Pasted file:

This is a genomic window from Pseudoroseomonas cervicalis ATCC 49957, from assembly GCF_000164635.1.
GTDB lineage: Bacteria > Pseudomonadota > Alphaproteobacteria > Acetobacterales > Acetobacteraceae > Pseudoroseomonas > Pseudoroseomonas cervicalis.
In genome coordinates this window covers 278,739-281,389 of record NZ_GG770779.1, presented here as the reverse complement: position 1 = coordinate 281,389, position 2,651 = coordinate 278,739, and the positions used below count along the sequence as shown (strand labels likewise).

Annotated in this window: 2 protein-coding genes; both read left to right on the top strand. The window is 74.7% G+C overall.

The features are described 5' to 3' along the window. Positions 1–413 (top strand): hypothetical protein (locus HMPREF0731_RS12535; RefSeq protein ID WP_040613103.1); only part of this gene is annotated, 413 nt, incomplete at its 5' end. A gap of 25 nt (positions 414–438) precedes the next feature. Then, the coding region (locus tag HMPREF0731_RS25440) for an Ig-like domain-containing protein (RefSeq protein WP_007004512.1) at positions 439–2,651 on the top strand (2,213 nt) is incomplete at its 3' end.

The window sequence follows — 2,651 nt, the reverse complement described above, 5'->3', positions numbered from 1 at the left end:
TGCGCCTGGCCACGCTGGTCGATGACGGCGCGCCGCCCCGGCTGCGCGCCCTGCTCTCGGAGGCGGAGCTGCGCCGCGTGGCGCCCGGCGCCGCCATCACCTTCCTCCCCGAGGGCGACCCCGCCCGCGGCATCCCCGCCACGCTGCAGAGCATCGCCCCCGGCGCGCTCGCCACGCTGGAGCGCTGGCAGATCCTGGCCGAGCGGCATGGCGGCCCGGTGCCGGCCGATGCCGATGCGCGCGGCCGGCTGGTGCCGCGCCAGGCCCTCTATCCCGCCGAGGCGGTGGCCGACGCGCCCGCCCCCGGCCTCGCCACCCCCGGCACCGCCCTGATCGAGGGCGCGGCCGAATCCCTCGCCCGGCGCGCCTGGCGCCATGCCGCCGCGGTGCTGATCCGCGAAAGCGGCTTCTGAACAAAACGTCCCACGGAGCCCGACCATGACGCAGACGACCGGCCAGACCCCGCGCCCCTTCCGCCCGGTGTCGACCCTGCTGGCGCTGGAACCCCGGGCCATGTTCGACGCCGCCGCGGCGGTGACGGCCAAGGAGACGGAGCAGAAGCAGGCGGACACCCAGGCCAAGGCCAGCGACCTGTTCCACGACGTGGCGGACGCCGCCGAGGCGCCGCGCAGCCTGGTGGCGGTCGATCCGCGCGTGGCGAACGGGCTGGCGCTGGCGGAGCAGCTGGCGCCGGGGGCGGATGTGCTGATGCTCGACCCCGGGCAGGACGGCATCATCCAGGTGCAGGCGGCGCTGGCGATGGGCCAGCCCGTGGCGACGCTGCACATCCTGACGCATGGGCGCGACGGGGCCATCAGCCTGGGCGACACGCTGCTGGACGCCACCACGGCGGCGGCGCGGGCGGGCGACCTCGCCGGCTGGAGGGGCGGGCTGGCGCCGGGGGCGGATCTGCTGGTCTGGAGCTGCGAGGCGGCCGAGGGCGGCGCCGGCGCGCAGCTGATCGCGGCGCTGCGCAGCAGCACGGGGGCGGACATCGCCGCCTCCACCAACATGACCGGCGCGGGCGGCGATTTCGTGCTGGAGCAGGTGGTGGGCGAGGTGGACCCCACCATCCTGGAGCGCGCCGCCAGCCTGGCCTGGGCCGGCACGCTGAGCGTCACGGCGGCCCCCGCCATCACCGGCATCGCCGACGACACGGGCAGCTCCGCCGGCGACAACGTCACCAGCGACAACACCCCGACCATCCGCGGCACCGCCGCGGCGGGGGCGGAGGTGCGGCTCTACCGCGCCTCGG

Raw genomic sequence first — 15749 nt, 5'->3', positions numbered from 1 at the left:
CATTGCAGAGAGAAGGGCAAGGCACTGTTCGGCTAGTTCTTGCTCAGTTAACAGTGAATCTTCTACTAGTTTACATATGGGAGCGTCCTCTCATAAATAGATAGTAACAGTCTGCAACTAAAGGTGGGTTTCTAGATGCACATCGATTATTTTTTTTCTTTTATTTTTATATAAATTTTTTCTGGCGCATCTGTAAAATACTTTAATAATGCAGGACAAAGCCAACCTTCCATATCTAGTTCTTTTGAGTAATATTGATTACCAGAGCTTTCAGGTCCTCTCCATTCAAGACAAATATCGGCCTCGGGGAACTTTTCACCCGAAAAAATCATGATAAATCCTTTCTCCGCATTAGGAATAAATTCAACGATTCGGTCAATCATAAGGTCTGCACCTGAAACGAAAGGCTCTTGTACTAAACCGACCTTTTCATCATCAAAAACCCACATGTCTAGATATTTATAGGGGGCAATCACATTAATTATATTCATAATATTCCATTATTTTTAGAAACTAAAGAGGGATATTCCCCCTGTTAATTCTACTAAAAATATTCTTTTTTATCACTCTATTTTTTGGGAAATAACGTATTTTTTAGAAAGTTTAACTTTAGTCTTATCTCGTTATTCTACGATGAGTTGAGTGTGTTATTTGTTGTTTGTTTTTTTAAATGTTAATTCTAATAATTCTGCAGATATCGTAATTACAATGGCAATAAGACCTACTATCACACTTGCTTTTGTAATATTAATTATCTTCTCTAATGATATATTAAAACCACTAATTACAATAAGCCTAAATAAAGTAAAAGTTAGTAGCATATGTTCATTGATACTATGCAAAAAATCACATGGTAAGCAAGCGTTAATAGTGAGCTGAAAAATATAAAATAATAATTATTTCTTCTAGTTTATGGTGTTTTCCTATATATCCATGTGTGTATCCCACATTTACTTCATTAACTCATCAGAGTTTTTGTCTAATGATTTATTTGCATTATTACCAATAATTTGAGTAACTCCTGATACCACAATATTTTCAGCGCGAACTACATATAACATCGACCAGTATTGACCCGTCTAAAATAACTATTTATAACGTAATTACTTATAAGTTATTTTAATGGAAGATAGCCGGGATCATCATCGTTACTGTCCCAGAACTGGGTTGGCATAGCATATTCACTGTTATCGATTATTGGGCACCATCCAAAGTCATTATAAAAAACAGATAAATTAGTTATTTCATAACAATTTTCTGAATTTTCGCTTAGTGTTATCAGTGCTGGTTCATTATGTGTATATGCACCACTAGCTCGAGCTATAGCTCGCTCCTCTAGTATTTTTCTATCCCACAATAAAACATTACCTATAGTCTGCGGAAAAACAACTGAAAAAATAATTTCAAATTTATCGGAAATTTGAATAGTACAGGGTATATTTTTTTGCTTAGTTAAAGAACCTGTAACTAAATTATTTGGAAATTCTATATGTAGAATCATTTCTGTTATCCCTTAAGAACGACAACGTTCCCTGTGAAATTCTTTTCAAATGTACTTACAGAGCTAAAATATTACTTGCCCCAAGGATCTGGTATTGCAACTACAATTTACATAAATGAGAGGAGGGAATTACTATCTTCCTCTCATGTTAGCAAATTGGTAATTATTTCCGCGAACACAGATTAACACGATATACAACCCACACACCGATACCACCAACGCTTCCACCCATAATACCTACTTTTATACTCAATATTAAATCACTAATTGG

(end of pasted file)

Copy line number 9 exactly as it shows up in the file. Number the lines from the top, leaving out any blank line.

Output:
CATTGCAGAGAGAAGGGCAAGGCACTGTTCGGCTAGTTCTTGCTCAGTTAACAGTGAATCTTCTACTAGTTTACATATGGGAGCGTCCTCTCATAAATAGATAGTAACAGTCTGCAACTAAAGGTGGGTTTCTAGATGCACATCGATTATTTTTTTTCTTTTATTTTTATATAAATTTTTTCTGGCGCATCTGTAAAATACTTTAATAATGCAGGACAAAGCCAACCTTCCATATCTAGTTCTTTTGAGTAATATTGATTACCAGAGCTTTCAGGTCCTCTCCATTCAAGACAAATATCGGCCTCGGGGAACTTTTCACCCGAAAAAATCATGATAAATCCTTTCTCCGCATTAGGAATAAATTCAACGATTCGGTCAATCATAAGGTCTGCACCTGAAACGAAAGGCTCTTGTACTAAACCGACCTTTTCATCATCAAAAACCCACATGTCTAGATATTTATAGGGGGCAATCACATTAATTATATTCATAATATTCCATTATTTTTAGAAACTAAAGAGGGATATTCCCCCTGTTAATTCTACTAAAAATATTCTTTTTTATCACTCTATTTTTTGGGAAATAACGTATTTTTTAGAAAGTTTAACTTTAGTCTTATCTCGTTATTCTACGATGAGTTGAGTGTGTTATTTGTTGTTTGTTTTTTTAAATGTTAATTCTAATAATTCTGCAGATATCGTAATTACAATGGCAATAAGACCTACTATCACACTTGCTTTTGTAATATTAATTATCTTCTCTAATGATATATTAAAACCACTAATTACAATAAGCCTAAATAAAGTAAAAGTTAGTAGCATATGTTCATTGATACTATGCAAAAAATCACATGGTAAGCAAGCGTTAATAGTGAGCTGAAAAATATAAAATAATAATTATTTCTTCTAGTTTATGGTGTTTTCCTATATATCCATGTGTGTATCCCACATTTACTTCATTAACTCATCAGAGTTTTTGTCTAATGATTTATTTGCATTATTACCAATAATTTGAGTAACTCCTGATACCACAATATTTTCAGCGCGAACTACATATAACATCGACCAGTATTGACCCGTCTAAAATAACTATTTATAACGTAATTACTTATAAGTTATTTTAATGGAAGATAGCCGGGATCATCATCGTTACTGTCCCAGAACTGGGTTGGCATAGCATATTCACTGTTATCGATTATTGGGCACCATCCAAAGTCATTATAAAAAACAGATAAATTAGTTATTTCATAACAATTTTCTGAATTTTCGCTTAGTGTTATCAGTGCTGGTTCATTATGTGTATATGCACCACTAGCTCGAGCTATAGCTCGCTCCTCTAGTATTTTTCTATCCCACAATAAAACATTACCTATAGTCTGCGGAAAAACAACTGAAAAAATAATTTCAAATTTATCGGAAATTTGAATAGTACAGGGTATATTTTTTTGCTTAGTTAAAGAACCTGTAACTAAATTATTTGGAAATTCTATATGTAGAATCATTTCTGTTATCCCTTAAGAACGACAACGTTCCCTGTGAAATTCTTTTCAAATGTACTTACAGAGCTAAAATATTACTTGCCCCAAGGATCTGGTATTGCAACTACAATTTACATAAATGAGAGGAGGGAATTACTATCTTCCTCTCATGTTAGCAAATTGGTAATTATTTCCGCGAACACAGATTAACACGATATACAACCCACACACCGATACCACCAACGCTTCCACCCATAATACCTACTTTTATACTCAATATTAAATCACTAATTGG